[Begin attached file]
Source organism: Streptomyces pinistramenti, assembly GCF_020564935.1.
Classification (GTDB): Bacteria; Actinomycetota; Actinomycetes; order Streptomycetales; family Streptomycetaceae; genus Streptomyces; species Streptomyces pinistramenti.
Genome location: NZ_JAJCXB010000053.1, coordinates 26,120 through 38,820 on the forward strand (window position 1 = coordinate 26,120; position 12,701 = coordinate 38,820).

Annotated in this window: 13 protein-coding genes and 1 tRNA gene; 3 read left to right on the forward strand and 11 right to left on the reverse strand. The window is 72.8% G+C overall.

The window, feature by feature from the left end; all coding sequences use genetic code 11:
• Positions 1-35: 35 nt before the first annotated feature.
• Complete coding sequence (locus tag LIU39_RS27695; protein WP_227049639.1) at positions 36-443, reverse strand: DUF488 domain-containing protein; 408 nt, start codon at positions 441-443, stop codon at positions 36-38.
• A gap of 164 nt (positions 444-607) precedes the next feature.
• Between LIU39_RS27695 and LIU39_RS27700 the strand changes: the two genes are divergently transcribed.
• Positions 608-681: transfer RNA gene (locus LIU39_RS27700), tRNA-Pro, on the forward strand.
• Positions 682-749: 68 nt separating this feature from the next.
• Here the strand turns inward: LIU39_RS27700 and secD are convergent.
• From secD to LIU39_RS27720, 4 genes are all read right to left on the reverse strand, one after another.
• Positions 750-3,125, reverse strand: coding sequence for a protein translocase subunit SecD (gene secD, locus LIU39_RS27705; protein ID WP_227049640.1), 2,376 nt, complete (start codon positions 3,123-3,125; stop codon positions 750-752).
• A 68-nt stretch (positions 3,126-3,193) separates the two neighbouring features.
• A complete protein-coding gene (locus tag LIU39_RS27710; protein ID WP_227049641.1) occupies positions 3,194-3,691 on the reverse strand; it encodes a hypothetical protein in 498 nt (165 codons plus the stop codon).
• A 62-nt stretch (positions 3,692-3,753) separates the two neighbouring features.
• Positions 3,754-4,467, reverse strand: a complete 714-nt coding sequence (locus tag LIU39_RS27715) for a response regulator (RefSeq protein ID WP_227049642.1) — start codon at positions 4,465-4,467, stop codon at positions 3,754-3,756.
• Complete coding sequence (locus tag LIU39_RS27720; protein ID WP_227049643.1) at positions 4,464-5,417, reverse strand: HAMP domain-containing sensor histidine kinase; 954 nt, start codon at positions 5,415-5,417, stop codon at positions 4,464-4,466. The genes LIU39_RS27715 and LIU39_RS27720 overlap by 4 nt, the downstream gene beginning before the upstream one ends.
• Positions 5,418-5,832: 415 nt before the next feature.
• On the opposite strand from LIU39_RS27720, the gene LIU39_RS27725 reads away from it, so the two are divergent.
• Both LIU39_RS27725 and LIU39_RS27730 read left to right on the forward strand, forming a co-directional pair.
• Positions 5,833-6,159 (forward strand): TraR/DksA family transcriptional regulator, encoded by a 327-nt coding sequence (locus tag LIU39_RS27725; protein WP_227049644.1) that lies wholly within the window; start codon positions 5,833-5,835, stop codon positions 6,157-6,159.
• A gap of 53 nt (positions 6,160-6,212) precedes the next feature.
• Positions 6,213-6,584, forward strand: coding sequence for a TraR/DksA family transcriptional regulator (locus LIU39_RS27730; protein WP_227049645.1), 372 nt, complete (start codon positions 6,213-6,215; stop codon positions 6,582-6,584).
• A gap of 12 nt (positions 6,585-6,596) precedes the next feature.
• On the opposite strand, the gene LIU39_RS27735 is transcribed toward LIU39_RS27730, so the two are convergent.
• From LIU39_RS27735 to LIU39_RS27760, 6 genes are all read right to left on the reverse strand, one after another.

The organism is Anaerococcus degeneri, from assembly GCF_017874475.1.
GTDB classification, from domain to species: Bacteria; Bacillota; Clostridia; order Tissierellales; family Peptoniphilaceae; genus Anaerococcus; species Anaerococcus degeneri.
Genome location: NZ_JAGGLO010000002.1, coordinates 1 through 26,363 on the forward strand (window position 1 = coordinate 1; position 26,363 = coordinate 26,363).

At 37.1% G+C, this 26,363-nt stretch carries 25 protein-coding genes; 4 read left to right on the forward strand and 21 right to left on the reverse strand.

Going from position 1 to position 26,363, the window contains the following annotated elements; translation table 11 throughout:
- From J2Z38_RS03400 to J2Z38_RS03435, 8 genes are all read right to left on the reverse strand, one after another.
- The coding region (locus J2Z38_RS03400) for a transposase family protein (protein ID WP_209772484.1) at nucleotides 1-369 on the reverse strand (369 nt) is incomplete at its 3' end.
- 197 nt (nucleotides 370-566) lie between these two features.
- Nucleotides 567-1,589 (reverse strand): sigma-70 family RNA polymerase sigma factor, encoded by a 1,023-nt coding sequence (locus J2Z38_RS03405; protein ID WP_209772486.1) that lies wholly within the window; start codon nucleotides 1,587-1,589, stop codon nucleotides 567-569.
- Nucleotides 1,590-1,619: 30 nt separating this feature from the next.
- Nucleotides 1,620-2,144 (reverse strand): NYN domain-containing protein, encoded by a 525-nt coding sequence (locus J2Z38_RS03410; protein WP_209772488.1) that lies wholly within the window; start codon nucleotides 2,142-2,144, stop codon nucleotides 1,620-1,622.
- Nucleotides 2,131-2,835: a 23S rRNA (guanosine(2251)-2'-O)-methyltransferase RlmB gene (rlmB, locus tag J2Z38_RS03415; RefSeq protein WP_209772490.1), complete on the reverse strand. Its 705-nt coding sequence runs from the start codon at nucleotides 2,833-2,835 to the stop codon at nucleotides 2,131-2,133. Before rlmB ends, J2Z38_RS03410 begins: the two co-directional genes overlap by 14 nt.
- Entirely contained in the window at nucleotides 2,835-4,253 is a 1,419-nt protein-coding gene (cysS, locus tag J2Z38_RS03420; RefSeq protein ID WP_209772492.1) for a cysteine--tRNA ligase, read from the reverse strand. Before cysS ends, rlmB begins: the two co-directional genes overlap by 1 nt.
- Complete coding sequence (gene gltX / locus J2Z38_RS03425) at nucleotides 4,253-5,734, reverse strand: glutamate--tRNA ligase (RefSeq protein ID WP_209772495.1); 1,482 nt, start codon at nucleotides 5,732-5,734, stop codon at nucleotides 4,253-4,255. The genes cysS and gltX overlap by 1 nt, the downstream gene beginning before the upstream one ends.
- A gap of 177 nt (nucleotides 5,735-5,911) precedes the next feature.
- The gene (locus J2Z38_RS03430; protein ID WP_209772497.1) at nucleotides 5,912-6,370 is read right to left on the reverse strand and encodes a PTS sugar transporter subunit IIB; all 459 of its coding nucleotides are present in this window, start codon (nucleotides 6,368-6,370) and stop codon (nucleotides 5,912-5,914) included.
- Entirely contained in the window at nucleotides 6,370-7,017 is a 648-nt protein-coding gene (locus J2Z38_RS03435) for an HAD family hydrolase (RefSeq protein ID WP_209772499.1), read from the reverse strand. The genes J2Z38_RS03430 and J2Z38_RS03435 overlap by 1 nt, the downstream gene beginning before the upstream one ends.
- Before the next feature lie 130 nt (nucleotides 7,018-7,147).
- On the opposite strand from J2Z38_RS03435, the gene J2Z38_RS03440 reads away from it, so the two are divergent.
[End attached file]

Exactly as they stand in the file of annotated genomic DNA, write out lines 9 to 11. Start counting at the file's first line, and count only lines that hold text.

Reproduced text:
• Between LIU39_RS27695 and LIU39_RS27700 the strand changes: the two genes are divergently transcribed.
• Positions 608-681: transfer RNA gene (locus LIU39_RS27700), tRNA-Pro, on the forward strand.
• Positions 682-749: 68 nt separating this feature from the next.